The Committee has failed to discharge its mandate to review the law and procedures governing operational and national security exceptions to the ordinary disclosure of information. Further, the Committee has compounded and exacerbated the problem it was tasked to address, to the point of forcing what some observers have described as a constitutional crisis.
At the very moment when the taxpayers' investment of more than $18 billion is about to pay real dividends in Afghanistan, Canada's entire engagement there - a critical component of the most ambitious project in the history of the United Nations - has been hijacked. If this Committee were a parliamentary committee of the Wolesi Jirga in Kabul, we would all be citing it as an illustration of Afghan institutional dysfunction, an unfamiliarity with the basic rules of parliamentary procedure, and a consequence of more than 30 years of war.
Forget the "combat mission" business for a moment - nobody is arguing for a continuation of the Canadian battle group in Kandahar after 2011. What about our contributions to the entrenchment of democratic Afghan institutions? What about our promises of free and fair elections? What about helping Afghans build up a society free from misogyny, illiteracy and disease?
Where are all the troops-out bleaters who had all those big ideas about what Canada could contribute to Afghanistan's peace and security if it weren't for the exorbitant expense of the combat mission? Their day has arrived. Where are all their big ideas now? Where are the Conservatives who vowed never to "cut and run"? Where are all the Liberals who've been carrying on and on about "Canada's international reputation"? Nobody in Ottawa has any idea what non-military responsibilities Canada will be assuming after 2011. This is next year we're talking about, remember.
We're one of the world's richest countries, and a leading member of the 43-nation International Security Assistance Force, and we're leaving Afghans with the demoralizing impression that we have just given up, that our withdrawal is the harbinger of their coming abandonment by the international community. Because of the complete abdication of the political class in Ottawa, Canada is stumbling blindly towards the 2011 expiry of the multi-national Afghanistan Compact, leaving unaddressed the most fundamental questions related to Canada’s continuing engagements in Afghanistan. Canadians deserve honest and detailed answers to all these questions, and all we're getting is the same old partisan mumbo-jumbo.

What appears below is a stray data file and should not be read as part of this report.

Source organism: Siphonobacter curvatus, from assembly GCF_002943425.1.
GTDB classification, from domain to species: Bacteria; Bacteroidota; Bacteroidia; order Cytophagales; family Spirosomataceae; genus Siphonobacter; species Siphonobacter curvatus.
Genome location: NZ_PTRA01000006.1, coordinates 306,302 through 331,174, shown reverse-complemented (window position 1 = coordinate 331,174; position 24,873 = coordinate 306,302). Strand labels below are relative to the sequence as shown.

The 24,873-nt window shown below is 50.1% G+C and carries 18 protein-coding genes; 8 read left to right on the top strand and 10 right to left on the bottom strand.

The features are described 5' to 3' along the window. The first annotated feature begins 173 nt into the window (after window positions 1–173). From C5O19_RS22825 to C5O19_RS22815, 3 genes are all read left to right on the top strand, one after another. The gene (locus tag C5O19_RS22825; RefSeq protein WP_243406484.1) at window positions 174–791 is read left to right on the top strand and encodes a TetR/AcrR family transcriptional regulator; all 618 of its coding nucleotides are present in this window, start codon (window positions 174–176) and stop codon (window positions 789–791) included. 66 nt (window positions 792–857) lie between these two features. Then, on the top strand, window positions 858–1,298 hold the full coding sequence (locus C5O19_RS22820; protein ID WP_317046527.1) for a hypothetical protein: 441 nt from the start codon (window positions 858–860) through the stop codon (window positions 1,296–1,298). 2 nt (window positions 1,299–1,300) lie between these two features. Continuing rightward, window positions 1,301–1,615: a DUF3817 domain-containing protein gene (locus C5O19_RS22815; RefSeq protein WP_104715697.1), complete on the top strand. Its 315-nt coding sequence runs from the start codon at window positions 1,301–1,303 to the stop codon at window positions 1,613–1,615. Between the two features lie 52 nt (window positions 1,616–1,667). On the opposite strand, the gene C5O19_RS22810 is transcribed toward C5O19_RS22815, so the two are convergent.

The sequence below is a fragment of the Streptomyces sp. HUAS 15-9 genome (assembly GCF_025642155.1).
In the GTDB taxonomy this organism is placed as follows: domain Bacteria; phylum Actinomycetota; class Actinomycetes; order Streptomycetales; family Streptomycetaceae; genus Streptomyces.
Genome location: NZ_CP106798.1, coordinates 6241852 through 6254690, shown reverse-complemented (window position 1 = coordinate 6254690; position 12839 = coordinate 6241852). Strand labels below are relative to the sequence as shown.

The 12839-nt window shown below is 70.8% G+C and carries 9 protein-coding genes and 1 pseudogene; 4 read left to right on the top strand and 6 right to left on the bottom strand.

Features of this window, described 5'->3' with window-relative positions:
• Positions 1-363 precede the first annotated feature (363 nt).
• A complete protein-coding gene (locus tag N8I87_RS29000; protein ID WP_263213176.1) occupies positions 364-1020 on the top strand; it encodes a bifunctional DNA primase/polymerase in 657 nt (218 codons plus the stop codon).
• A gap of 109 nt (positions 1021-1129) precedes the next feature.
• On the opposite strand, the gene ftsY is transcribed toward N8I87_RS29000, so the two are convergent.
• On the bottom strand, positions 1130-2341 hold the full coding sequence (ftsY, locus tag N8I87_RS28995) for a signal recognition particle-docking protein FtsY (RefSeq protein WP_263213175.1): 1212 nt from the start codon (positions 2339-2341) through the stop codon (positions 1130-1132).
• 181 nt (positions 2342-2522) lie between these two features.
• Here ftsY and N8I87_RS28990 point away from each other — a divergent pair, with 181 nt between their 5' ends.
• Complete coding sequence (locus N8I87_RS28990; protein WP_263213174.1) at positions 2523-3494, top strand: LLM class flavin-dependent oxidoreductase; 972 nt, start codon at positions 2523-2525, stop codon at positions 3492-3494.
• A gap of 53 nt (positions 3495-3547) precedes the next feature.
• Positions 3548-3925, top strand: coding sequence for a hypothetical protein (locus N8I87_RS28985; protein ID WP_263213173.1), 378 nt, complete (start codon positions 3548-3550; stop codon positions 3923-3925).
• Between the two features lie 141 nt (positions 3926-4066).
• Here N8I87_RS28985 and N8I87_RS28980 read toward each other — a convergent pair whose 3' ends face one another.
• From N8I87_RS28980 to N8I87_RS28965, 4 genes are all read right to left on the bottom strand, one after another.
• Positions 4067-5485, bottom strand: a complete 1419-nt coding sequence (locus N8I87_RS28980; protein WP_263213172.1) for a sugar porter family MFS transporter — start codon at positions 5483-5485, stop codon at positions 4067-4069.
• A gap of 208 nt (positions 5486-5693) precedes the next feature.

Our government has made solemn promises to Canadians, to our Afghan friends and allies, and especially to the families of our soldiers, 140 of whom have given their lives to this cause. We weren't going to just run away. We were in Afghanistan to help the people build a democracy that they'd be capable of defending by themselves. We'd stand with them until they could stand on their own. Remember that?
Are we going to let our government get away with breaking those promises? If you were Haitian, would you believe our prime minister when he says to you that Canada is going to stick by you "until the job is done"?
What the Solidarity Committee has found is a surprising consensus for a new and radically reshaped Canadian engagement. The consensus emerges from intensive consultations among more than 100 key opinion makers and organizations in Canada and Afghanistan. It's the broad outline of a way forward that unites the Afghan-Canadian community, CASC members from all political parties, and leading Canadian military, aid and academic experts. It also reflects an emerging consensus among Afghan government officials, prominent political leaders, and pro-democracy groups from across Afghanistan’s social spectrum.